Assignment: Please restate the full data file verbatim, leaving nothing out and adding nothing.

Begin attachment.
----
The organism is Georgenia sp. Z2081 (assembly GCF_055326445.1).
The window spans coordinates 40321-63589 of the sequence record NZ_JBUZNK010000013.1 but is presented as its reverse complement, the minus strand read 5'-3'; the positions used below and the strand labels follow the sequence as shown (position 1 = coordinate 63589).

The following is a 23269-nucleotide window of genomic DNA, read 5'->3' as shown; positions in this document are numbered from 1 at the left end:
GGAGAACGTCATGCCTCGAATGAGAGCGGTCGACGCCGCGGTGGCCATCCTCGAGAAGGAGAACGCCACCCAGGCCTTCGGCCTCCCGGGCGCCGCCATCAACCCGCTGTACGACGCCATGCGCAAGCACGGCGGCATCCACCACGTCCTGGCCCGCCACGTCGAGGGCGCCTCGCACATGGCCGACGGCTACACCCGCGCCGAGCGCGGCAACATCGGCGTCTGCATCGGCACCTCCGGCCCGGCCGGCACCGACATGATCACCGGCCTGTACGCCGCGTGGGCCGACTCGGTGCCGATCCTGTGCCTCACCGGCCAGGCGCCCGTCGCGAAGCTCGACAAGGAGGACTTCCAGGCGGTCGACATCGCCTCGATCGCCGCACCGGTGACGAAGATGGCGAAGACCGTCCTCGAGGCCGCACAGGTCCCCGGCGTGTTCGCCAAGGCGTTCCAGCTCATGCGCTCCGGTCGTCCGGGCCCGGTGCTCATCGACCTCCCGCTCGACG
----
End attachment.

The organism is Georgenia sp. Z2081 (assembly GCF_055326445.1).
The window spans coordinates 40321-63589 of the sequence record NZ_JBUZNK010000013.1 but is presented as its reverse complement, the minus strand read 5'-3'; the positions used below and the strand labels follow the sequence as shown (position 1 = coordinate 63589).

The following is a 23269-nucleotide window of genomic DNA, read 5'->3' as shown; positions in this document are numbered from 1 at the left end:
GGAGAACGTCATGCCTCGAATGAGAGCGGTCGACGCCGCGGTGGCCATCCTCGAGAAGGAGAACGCCACCCAGGCCTTCGGCCTCCCGGGCGCCGCCATCAACCCGCTGTACGACGCCATGCGCAAGCACGGCGGCATCCACCACGTCCTGGCCCGCCACGTCGAGGGCGCCTCGCACATGGCCGACGGCTACACCCGCGCCGAGCGCGGCAACATCGGCGTCTGCATCGGCACCTCCGGCCCGGCCGGCACCGACATGATCACCGGCCTGTACGCCGCGTGGGCCGACTCGGTGCCGATCCTGTGCCTCACCGGCCAGGCGCCCGTCGCGAAGCTCGACAAGGAGGACTTCCAGGCGGTCGACATCGCCTCGATCGCCGCACCGGTGACGAAGATGGCGAAGACCGTCCTCGAGGCCGCACAGGTCCCCGGCGTGTTCGCCAAGGCGTTCCAGCTCATGCGCTCCGGTCGTCCGGGCCCGGTGCTCATCGACCTCCCGCTCGACG